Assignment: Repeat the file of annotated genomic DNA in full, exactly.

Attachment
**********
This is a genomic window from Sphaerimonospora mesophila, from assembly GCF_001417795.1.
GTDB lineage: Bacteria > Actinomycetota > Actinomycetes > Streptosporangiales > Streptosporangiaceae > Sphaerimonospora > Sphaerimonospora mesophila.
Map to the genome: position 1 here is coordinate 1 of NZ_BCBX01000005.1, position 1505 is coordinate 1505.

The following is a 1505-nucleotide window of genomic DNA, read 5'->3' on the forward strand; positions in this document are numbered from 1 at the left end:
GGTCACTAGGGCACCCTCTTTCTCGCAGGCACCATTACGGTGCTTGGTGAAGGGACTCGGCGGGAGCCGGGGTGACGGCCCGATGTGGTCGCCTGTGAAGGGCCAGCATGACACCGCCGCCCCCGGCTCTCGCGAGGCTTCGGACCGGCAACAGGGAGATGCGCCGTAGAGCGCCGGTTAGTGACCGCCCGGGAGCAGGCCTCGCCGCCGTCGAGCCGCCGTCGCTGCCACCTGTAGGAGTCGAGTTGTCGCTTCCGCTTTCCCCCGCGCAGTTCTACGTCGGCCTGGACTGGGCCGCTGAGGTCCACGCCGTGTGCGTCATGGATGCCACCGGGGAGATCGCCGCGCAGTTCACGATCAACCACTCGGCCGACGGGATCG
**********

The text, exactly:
This is a genomic window from Sphaerimonospora mesophila, from assembly GCF_001417795.1.
GTDB lineage: Bacteria > Actinomycetota > Actinomycetes > Streptosporangiales > Streptosporangiaceae > Sphaerimonospora > Sphaerimonospora mesophila.
Map to the genome: position 1 here is coordinate 1 of NZ_BCBX01000005.1, position 1505 is coordinate 1505.

The following is a 1505-nucleotide window of genomic DNA, read 5'->3' on the forward strand; positions in this document are numbered from 1 at the left end:
GGTCACTAGGGCACCCTCTTTCTCGCAGGCACCATTACGGTGCTTGGTGAAGGGACTCGGCGGGAGCCGGGGTGACGGCCCGATGTGGTCGCCTGTGAAGGGCCAGCATGACACCGCCGCCCCCGGCTCTCGCGAGGCTTCGGACCGGCAACAGGGAGATGCGCCGTAGAGCGCCGGTTAGTGACCGCCCGGGAGCAGGCCTCGCCGCCGTCGAGCCGCCGTCGCTGCCACCTGTAGGAGTCGAGTTGTCGCTTCCGCTTTCCCCCGCGCAGTTCTACGTCGGCCTGGACTGGGCCGCTGAGGTCCACGCCGTGTGCGTCATGGATGCCACCGGGGAGATCGCCGCGCAGTTCACGATCAACCACTCGGCCGACGGGATCG